A lover's obsessiveness may charm at first, but it can soon turn frightening. For an artist, the relentless pursuit of one object — a sound, a memory dragged up and reshaped, a fantasy that makes the long hours of work feel intimate — feeds creativity or freezes it. Greg Dulli has been chasing the same seductive nightmare since he was 22, when his band The Afghan Whigs formed. Next year, he'll turn 50. He's spent a long time, in his mind, sitting in a darkened car in front of the same house.

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Arts + Life
1:27 pm
Mon March 10, 2014

The Guide To Making SXSW Fun (For Everybody)

Anything can happen in Austin. Be prepared.
Adam Kissick for NPR

Originally published on Mon March 10, 2014 11:56 am

The last thing anyone would say about South By Southwest is that it's an avenue for self-improvement. The annual mega gathering, which began last week for film and interactive-technology mavens and turns into a music conference and festival tomorrow, fulfills many needs for the culture nerd. Communal bonding? Yes – somewhere around 100,000 people will wander the Austin streets looking to high-five each other during this time. Fun? For sure.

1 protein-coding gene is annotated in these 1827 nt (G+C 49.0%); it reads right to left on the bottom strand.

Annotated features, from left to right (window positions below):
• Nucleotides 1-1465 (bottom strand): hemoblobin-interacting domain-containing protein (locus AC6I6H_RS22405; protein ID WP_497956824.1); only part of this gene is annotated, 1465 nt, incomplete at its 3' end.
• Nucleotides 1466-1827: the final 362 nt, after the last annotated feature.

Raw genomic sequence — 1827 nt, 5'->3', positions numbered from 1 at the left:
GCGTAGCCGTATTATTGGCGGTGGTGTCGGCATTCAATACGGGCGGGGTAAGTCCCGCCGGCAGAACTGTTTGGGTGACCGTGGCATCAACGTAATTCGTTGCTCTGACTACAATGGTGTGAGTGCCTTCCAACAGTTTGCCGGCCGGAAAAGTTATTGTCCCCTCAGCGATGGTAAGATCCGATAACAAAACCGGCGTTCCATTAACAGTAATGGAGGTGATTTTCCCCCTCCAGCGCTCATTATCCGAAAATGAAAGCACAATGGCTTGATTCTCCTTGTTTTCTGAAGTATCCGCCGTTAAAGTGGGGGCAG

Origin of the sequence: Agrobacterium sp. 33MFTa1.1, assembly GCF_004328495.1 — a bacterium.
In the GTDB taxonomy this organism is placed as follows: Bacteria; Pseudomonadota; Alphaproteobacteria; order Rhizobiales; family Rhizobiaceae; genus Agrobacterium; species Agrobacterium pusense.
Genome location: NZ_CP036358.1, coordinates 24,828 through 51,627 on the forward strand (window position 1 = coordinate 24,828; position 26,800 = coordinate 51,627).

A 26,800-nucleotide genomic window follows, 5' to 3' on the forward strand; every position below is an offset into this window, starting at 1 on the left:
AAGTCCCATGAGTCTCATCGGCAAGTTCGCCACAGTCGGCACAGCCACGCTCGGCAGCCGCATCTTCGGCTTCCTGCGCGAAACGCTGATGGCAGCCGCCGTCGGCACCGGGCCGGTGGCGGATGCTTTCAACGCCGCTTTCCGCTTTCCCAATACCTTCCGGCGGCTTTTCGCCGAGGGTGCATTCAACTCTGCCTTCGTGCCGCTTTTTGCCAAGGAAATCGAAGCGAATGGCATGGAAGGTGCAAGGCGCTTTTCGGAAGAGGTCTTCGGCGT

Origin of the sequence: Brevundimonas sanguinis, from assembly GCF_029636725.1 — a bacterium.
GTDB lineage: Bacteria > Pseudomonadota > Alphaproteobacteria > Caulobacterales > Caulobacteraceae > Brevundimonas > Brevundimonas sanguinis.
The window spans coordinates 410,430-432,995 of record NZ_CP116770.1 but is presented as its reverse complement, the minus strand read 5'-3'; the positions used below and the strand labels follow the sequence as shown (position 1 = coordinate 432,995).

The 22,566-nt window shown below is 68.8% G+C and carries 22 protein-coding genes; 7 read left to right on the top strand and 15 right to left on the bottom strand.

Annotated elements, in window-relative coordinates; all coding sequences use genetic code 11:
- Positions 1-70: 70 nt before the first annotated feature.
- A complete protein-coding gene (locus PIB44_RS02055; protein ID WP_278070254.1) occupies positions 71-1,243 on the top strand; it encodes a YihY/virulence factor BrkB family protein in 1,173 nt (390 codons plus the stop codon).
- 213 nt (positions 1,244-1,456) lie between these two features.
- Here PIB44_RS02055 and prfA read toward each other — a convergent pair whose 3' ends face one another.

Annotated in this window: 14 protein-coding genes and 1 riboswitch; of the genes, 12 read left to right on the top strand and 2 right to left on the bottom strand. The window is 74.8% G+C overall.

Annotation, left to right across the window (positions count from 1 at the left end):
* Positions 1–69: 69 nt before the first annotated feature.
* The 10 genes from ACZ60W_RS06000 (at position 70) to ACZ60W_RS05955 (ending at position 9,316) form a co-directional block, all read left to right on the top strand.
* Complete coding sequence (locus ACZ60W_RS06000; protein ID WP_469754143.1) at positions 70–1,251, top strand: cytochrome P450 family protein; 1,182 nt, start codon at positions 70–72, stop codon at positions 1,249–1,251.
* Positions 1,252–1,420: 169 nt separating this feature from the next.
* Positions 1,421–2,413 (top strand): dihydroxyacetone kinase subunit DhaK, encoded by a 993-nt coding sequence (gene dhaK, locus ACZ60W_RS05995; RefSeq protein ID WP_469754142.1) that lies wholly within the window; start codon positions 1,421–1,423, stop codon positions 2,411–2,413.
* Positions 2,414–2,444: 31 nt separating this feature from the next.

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Music
9:29 pm
Sat March 1, 2014

Listening In Reel Life: The Pop Music Inside The Oscar Nominees

Beautiful Music Together: Joaquin Phoenix takes a walk on the beach with his girlfriend the Operating System in the Oscar-nominated film Her.
Courtesy of Warner Bros. Pictures

Originally published on Sat March 1, 2014 9:54 am

The most romantic scene from any of this year's Oscar-nominated films begins with a deliciously idiosyncratic pickup line. At a swinger's pool party in 1978, a flabby yet still somehow alluring Christian Bale gently grabs the arm of Sydney Prosser, played by Amy Adams at her most wide-eyed and guileful. "Is that Duke Ellington on your bracelet?" he murmurs.